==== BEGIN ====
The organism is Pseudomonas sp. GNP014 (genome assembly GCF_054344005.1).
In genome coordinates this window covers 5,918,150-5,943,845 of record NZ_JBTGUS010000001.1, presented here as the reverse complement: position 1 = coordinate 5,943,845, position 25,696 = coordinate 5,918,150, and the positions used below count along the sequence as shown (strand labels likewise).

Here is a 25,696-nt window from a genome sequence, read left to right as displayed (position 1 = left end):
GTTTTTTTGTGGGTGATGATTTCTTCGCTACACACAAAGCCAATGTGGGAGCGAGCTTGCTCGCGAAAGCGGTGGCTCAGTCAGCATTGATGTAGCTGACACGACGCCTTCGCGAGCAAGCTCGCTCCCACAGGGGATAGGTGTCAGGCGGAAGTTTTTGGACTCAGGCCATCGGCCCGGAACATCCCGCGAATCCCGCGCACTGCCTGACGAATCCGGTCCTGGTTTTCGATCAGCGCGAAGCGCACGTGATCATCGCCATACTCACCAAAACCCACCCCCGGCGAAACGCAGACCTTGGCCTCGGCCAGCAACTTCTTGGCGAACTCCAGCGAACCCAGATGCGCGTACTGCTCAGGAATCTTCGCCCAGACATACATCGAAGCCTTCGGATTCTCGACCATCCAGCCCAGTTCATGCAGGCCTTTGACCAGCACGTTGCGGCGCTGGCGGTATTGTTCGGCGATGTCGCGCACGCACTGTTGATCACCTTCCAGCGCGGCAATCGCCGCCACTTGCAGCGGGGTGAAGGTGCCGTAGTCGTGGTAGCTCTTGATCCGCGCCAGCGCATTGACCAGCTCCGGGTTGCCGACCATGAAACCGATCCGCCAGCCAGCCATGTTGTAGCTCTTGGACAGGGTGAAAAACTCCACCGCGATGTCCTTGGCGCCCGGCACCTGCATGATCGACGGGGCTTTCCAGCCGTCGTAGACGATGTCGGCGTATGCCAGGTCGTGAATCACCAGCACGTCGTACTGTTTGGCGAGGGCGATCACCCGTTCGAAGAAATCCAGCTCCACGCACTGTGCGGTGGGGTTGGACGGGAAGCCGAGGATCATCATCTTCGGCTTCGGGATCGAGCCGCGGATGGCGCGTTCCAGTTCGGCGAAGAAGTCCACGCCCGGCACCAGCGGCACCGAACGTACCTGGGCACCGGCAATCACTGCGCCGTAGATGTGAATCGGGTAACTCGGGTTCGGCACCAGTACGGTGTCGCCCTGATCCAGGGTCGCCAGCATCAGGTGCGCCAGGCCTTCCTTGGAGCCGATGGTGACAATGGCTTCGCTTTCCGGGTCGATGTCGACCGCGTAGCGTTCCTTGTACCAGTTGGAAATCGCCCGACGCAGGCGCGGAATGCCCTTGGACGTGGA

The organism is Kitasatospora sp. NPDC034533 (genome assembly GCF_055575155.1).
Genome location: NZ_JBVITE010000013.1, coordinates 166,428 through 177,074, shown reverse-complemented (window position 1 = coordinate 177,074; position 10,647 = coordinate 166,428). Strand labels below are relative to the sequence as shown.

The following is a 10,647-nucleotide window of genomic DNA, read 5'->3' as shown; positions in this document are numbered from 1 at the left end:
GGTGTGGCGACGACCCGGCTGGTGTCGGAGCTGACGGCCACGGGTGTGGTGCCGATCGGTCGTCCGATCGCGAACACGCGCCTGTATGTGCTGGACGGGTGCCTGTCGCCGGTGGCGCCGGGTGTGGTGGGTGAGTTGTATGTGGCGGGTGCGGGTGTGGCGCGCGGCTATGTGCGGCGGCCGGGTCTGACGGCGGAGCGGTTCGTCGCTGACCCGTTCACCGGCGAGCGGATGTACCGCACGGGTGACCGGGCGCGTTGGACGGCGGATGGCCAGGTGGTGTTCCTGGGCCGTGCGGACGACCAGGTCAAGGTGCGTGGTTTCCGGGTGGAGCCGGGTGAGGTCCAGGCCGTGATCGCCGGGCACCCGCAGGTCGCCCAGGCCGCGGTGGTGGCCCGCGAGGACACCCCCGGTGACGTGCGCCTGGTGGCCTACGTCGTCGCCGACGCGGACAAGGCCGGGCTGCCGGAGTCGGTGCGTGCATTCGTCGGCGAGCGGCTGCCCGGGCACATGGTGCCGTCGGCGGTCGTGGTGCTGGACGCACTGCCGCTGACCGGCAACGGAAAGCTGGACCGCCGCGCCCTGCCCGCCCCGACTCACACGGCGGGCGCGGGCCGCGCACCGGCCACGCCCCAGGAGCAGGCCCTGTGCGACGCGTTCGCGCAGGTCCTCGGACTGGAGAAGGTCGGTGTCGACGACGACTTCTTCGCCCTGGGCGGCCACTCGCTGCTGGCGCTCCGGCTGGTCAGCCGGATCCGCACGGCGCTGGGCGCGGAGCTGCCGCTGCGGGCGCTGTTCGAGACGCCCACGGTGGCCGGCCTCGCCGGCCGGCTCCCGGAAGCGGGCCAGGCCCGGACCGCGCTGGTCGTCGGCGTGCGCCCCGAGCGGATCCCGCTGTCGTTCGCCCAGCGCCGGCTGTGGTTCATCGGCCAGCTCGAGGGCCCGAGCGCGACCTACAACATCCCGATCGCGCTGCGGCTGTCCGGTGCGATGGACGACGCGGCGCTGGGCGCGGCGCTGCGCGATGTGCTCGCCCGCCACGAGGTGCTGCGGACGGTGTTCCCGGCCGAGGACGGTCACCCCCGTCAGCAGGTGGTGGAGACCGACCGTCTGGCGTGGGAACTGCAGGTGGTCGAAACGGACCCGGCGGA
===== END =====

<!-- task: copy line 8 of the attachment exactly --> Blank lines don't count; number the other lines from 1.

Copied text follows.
GGTGTGGCGACGACCCGGCTGGTGTCGGAGCTGACGGCCACGGGTGTGGTGCCGATCGGTCGTCCGATCGCGAACACGCGCCTGTATGTGCTGGACGGGTGCCTGTCGCCGGTGGCGCCGGGTGTGGTGGGTGAGTTGTATGTGGCGGGTGCGGGTGTGGCGCGCGGCTATGTGCGGCGGCCGGGTCTGACGGCGGAGCGGTTCGTCGCTGACCCGTTCACCGGCGAGCGGATGTACCGCACGGGTGACCGGGCGCGTTGGACGGCGGATGGCCAGGTGGTGTTCCTGGGCCGTGCGGACGACCAGGTCAAGGTGCGTGGTTTCCGGGTGGAGCCGGGTGAGGTCCAGGCCGTGATCGCCGGGCACCCGCAGGTCGCCCAGGCCGCGGTGGTGGCCCGCGAGGACACCCCCGGTGACGTGCGCCTGGTGGCCTACGTCGTCGCCGACGCGGACAAGGCCGGGCTGCCGGAGTCGGTGCGTGCATTCGTCGGCGAGCGGCTGCCCGGGCACATGGTGCCGTCGGCGGTCGTGGTGCTGGACGCACTGCCGCTGACCGGCAACGGAAAGCTGGACCGCCGCGCCCTGCCCGCCCCGACTCACACGGCGGGCGCGGGCCGCGCACCGGCCACGCCCCAGGAGCAGGCCCTGTGCGACGCGTTCGCGCAGGTCCTCGGACTGGAGAAGGTCGGTGTCGACGACGACTTCTTCGCCCTGGGCGGCCACTCGCTGCTGGCGCTCCGGCTGGTCAGCCGGATCCGCACGGCGCTGGGCGCGGAGCTGCCGCTGCGGGCGCTGTTCGAGACGCCCACGGTGGCCGGCCTCGCCGGCCGGCTCCCGGAAGCGGGCCAGGCCCGGACCGCGCTGGTCGTCGGCGTGCGCCCCGAGCGGATCCCGCTGTCGTTCGCCCAGCGCCGGCTGTGGTTCATCGGCCAGCTCGAGGGCCCGAGCGCGACCTACAACATCCCGATCGCGCTGCGGCTGTCCGGTGCGATGGACGACGCGGCGCTGGGCGCGGCGCTGCGCGATGTGCTCGCCCGCCACGAGGTGCTGCGGACGGTGTTCCCGGCCGAGGACGGTCACCCCCGTCAGCAGGTGGTGGAGACCGACCGTCTGGCGTGGGAACTGCAGGTGGTCGAAACGGACCCGGCGGA